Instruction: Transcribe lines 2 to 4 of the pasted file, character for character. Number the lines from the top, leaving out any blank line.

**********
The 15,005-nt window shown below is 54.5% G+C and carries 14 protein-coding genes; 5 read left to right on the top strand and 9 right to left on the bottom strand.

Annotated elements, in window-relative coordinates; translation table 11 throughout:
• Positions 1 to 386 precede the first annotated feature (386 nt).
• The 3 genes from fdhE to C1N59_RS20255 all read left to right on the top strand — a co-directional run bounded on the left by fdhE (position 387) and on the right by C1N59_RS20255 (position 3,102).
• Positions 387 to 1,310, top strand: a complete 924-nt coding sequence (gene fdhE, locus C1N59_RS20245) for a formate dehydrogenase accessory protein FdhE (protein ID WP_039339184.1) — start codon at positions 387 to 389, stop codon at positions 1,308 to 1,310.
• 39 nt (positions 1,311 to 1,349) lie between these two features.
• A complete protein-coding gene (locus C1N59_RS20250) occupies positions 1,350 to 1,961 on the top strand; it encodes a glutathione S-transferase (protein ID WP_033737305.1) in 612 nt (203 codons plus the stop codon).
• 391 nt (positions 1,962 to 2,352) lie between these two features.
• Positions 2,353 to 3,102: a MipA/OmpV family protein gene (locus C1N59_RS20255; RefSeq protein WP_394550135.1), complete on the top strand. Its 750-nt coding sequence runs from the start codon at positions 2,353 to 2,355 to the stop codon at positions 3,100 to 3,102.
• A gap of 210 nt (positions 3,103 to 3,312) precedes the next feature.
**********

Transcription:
Annotated elements, in window-relative coordinates; translation table 11 throughout:
• Positions 1 to 386 precede the first annotated feature (386 nt).
• The 3 genes from fdhE to C1N59_RS20255 all read left to right on the top strand — a co-directional run bounded on the left by fdhE (position 387) and on the right by C1N59_RS20255 (position 3,102).